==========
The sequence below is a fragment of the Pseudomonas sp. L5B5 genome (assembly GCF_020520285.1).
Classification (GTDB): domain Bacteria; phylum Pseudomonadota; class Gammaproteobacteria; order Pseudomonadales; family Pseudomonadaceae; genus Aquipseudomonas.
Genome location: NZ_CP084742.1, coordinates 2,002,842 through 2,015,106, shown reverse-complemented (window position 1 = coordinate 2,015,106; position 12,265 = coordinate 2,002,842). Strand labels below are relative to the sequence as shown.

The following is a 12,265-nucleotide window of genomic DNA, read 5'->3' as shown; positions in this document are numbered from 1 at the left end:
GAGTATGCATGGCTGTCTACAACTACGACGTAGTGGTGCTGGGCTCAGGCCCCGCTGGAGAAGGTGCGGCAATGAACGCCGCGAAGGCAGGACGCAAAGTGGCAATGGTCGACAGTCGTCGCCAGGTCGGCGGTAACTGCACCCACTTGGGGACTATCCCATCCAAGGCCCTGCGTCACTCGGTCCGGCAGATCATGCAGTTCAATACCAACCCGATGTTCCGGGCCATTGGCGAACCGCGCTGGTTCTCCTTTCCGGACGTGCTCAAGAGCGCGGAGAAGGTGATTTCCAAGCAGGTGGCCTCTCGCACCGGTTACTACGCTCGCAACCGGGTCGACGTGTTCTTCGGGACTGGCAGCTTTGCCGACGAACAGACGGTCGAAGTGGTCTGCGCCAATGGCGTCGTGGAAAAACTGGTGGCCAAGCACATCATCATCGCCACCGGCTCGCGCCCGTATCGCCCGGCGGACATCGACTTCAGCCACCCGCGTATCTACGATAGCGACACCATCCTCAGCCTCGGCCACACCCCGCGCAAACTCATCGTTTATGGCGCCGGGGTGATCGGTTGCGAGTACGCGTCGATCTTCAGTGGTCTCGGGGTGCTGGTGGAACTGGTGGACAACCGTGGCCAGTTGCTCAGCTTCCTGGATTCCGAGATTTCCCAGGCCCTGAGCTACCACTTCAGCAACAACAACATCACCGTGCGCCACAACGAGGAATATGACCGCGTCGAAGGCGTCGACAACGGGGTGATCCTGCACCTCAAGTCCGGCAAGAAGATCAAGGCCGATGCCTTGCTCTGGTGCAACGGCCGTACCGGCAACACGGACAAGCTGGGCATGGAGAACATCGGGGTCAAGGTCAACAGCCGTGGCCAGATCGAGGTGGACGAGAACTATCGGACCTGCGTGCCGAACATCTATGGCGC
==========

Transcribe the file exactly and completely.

The sequence below is a fragment of the Pseudomonas sp. L5B5 genome (assembly GCF_020520285.1).
Classification (GTDB): domain Bacteria; phylum Pseudomonadota; class Gammaproteobacteria; order Pseudomonadales; family Pseudomonadaceae; genus Aquipseudomonas.
Genome location: NZ_CP084742.1, coordinates 2,002,842 through 2,015,106, shown reverse-complemented (window position 1 = coordinate 2,015,106; position 12,265 = coordinate 2,002,842). Strand labels below are relative to the sequence as shown.

The following is a 12,265-nucleotide window of genomic DNA, read 5'->3' as shown; positions in this document are numbered from 1 at the left end:
GAGTATGCATGGCTGTCTACAACTACGACGTAGTGGTGCTGGGCTCAGGCCCCGCTGGAGAAGGTGCGGCAATGAACGCCGCGAAGGCAGGACGCAAAGTGGCAATGGTCGACAGTCGTCGCCAGGTCGGCGGTAACTGCACCCACTTGGGGACTATCCCATCCAAGGCCCTGCGTCACTCGGTCCGGCAGATCATGCAGTTCAATACCAACCCGATGTTCCGGGCCATTGGCGAACCGCGCTGGTTCTCCTTTCCGGACGTGCTCAAGAGCGCGGAGAAGGTGATTTCCAAGCAGGTGGCCTCTCGCACCGGTTACTACGCTCGCAACCGGGTCGACGTGTTCTTCGGGACTGGCAGCTTTGCCGACGAACAGACGGTCGAAGTGGTCTGCGCCAATGGCGTCGTGGAAAAACTGGTGGCCAAGCACATCATCATCGCCACCGGCTCGCGCCCGTATCGCCCGGCGGACATCGACTTCAGCCACCCGCGTATCTACGATAGCGACACCATCCTCAGCCTCGGCCACACCCCGCGCAAACTCATCGTTTATGGCGCCGGGGTGATCGGTTGCGAGTACGCGTCGATCTTCAGTGGTCTCGGGGTGCTGGTGGAACTGGTGGACAACCGTGGCCAGTTGCTCAGCTTCCTGGATTCCGAGATTTCCCAGGCCCTGAGCTACCACTTCAGCAACAACAACATCACCGTGCGCCACAACGAGGAATATGACCGCGTCGAAGGCGTCGACAACGGGGTGATCCTGCACCTCAAGTCCGGCAAGAAGATCAAGGCCGATGCCTTGCTCTGGTGCAACGGCCGTACCGGCAACACGGACAAGCTGGGCATGGAGAACATCGGGGTCAAGGTCAACAGCCGTGGCCAGATCGAGGTGGACGAGAACTATCGGACCTGCGTGCCGAACATCTATGGCGC